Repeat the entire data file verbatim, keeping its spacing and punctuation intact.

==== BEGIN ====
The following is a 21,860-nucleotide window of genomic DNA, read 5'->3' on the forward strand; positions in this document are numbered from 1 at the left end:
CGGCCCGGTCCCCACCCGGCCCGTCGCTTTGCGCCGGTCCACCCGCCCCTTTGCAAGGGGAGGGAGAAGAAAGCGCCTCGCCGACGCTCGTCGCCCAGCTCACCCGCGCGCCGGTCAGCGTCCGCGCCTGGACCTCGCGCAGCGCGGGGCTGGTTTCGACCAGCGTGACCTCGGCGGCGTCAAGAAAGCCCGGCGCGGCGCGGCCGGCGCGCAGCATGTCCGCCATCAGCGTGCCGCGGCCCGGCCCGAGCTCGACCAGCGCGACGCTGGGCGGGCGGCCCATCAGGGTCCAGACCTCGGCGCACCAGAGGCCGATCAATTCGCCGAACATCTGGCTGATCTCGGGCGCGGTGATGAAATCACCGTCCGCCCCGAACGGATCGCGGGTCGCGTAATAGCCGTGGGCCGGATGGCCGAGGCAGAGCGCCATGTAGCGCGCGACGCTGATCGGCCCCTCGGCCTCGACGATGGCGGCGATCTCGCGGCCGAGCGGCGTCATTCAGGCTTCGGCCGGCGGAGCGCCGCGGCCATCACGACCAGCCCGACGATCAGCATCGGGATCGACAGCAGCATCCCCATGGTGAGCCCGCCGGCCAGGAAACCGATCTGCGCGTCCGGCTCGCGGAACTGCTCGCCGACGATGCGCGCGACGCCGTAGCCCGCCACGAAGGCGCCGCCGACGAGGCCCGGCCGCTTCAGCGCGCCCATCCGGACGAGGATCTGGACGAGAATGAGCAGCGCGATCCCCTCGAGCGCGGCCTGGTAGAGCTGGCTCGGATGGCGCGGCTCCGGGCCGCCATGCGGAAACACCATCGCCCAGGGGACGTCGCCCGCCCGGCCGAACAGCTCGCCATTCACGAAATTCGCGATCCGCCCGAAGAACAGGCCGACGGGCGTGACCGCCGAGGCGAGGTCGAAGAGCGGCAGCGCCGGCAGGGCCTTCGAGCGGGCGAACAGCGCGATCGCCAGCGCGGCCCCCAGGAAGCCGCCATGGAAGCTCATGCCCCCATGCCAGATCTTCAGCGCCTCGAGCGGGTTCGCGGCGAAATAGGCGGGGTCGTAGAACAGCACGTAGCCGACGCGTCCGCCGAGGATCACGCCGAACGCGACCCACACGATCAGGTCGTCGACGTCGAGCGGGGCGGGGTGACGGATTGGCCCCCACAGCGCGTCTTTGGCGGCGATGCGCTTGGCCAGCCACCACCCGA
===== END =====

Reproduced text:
The following is a 21,860-nucleotide window of genomic DNA, read 5'->3' on the forward strand; positions in this document are numbered from 1 at the left end:
CGGCCCGGTCCCCACCCGGCCCGTCGCTTTGCGCCGGTCCACCCGCCCCTTTGCAAGGGGAGGGAGAAGAAAGCGCCTCGCCGACGCTCGTCGCCCAGCTCACCCGCGCGCCGGTCAGCGTCCGCGCCTGGACCTCGCGCAGCGCGGGGCTGGTTTCGACCAGCGTGACCTCGGCGGCGTCAAGAAAGCCCGGCGCGGCGCGGCCGGCGCGCAGCATGTCCGCCATCAGCGTGCCGCGGCCCGGCCCGAGCTCGACCAGCGCGACGCTGGGCGGGCGGCCCATCAGGGTCCAGACCTCGGCGCACCAGAGGCCGATCAATTCGCCGAACATCTGGCTGATCTCGGGCGCGGTGATGAAATCACCGTCCGCCCCGAACGGATCGCGGGTCGCGTAATAGCCGTGGGCCGGATGGCCGAGGCAGAGCGCCATGTAGCGCGCGACGCTGATCGGCCCCTCGGCCTCGACGATGGCGGCGATCTCGCGGCCGAGCGGCGTCATTCAGGCTTCGGCCGGCGGAGCGCCGCGGCCATCACGACCAGCCCGACGATCAGCATCGGGATCGACAGCAGCATCCCCATGGTGAGCCCGCCGGCCAGGAAACCGATCTGCGCGTCCGGCTCGCGGAACTGCTCGCCGACGATGCGCGCGACGCCGTAGCCCGCCACGAAGGCGCCGCCGACGAGGCCCGGCCGCTTCAGCGCGCCCATCCGGACGAGGATCTGGACGAGAATGAGCAGCGCGATCCCCTCGAGCGCGGCCTGGTAGAGCTGGCTCGGATGGCGCGGCTCCGGGCCGCCATGCGGAAACACCATCGCCCAGGGGACGTCGCCCGCCCGGCCGAACAGCTCGCCATTCACGAAATTCGCGATCCGCCCGAAGAACAGGCCGACGGGCGTGACCGCCGAGGCGAGGTCGAAGAGCGGCAGCGCCGGCAGGGCCTTCGAGCGGGCGAACAGCGCGATCGCCAGCGCGGCCCCCAGGAAGCCGCCATGGAAGCTCATGCCCCCATGCCAGATCTTCAGCGCCTCGAGCGGGTTCGCGGCGAAATAGGCGGGGTCGTAGAACAGCACGTAGCCGACGCGTCCGCCGAGGATCACGCCGAACGCGACCCACACGATCAGGTCGTCGACGTCGAGCGGGGCGGGGTGACGGATTGGCCCCCACAGCGCGTCTTTGGCGGCGATGCGCTTGGCCAGCCACCACCCGA